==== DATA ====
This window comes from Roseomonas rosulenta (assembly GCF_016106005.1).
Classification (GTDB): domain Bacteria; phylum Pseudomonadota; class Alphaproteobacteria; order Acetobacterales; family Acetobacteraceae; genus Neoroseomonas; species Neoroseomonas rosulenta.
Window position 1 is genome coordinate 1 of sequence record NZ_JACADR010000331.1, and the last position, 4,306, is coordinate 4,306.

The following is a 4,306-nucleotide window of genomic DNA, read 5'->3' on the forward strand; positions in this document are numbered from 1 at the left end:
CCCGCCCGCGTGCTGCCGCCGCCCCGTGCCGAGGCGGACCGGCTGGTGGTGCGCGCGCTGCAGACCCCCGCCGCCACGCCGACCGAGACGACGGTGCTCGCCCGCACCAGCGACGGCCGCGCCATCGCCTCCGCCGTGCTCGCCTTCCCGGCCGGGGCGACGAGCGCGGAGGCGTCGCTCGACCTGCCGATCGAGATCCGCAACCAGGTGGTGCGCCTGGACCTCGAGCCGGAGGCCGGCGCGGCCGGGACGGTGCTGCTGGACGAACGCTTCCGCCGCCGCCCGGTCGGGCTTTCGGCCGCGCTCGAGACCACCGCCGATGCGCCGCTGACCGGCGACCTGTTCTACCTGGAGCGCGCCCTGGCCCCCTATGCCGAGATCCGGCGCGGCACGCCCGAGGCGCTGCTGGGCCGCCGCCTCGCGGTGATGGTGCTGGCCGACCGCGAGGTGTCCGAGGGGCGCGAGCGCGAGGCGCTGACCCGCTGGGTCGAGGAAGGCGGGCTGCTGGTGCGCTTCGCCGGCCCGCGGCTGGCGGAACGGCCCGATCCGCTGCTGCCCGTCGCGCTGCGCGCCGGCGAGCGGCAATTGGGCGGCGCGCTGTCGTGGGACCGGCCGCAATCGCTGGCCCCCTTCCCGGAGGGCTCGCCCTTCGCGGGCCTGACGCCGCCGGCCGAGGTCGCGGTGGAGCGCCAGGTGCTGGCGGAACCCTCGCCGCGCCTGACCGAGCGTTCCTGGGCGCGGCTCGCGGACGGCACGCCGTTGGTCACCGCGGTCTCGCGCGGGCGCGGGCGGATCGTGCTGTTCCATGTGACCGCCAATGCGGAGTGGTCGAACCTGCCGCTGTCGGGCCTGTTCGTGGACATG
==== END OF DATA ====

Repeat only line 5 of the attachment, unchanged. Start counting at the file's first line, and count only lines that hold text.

CCCGCCCGCGTGCTGCCGCCGCCCCGTGCCGAGGCGGACCGGCTGGTGGTGCGCGCGCTGCAGACCCCCGCCGCCACGCCGACCGAGACGACGGTGCTCGCCCGCACCAGCGACGGCCGCGCCATCGCCTCCGCCGTGCTCGCCTTCCCGGCCGGGGCGACGAGCGCGGAGGCGTCGCTCGACCTGCCGATCGAGATCCGCAACCAGGTGGTGCGCCTGGACCTCGAGCCGGAGGCCGGCGCGGCCGGGACGGTGCTGCTGGACGAACGCTTCCGCCGCCGCCCGGTCGGGCTTTCGGCCGCGCTCGAGACCACCGCCGATGCGCCGCTGACCGGCGACCTGTTCTACCTGGAGCGCGCCCTGGCCCCCTATGCCGAGATCCGGCGCGGCACGCCCGAGGCGCTGCTGGGCCGCCGCCTCGCGGTGATGGTGCTGGCCGACCGCGAGGTGTCCGAGGGGCGCGAGCGCGAGGCGCTGACCCGCTGGGTCGAGGAAGGCGGGCTGCTGGTGCGCTTCGCCGGCCCGCGGCTGGCGGAACGGCCCGATCCGCTGCTGCCCGTCGCGCTGCGCGCCGGCGAGCGGCAATTGGGCGGCGCGCTGTCGTGGGACCGGCCGCAATCGCTGGCCCCCTTCCCGGAGGGCTCGCCCTTCGCGGGCCTGACGCCGCCGGCCGAGGTCGCGGTGGAGCGCCAGGTGCTGGCGGAACCCTCGCCGCGCCTGACCGAGCGTTCCTGGGCGCGGCTCGCGGACGGCACGCCGTTGGTCACCGCGGTCTCGCGCGGGCGCGGGCGGATCGTGCTGTTCCATGTGACCGCCAATGCGGAGTGGTCGAACCTGCCGCTGTCGGGCCTGTTCGTGGACATG